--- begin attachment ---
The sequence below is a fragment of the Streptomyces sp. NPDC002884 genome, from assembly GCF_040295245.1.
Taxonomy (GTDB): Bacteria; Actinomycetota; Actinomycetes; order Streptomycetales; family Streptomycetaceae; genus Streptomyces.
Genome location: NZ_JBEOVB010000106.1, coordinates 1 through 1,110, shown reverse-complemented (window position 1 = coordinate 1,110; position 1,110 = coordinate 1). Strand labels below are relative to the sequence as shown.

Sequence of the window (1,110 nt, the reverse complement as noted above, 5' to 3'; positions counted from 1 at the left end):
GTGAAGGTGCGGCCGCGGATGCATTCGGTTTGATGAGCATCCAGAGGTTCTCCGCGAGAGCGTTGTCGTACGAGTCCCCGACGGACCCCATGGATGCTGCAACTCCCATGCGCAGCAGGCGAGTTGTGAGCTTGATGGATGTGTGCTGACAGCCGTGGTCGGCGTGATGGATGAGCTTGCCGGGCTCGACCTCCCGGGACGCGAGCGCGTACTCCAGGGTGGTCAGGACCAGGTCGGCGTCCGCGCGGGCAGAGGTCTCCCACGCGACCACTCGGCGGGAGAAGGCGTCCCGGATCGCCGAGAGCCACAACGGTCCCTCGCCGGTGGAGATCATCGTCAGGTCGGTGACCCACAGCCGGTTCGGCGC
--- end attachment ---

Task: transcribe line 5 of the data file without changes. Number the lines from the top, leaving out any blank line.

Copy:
GTGAAGGTGCGGCCGCGGATGCATTCGGTTTGATGAGCATCCAGAGGTTCTCCGCGAGAGCGTTGTCGTACGAGTCCCCGACGGACCCCATGGATGCTGCAACTCCCATGCGCAGCAGGCGAGTTGTGAGCTTGATGGATGTGTGCTGACAGCCGTGGTCGGCGTGATGGATGAGCTTGCCGGGCTCGACCTCCCGGGACGCGAGCGCGTACTCCAGGGTGGTCAGGACCAGGTCGGCGTCCGCGCGGGCAGAGGTCTCCCACGCGACCACTCGGCGGGAGAAGGCGTCCCGGATCGCCGAGAGCCACAACGGTCCCTCGCCGGTGGAGATCATCGTCAGGTCGGTGACCCACAGCCGGTTCGGCGC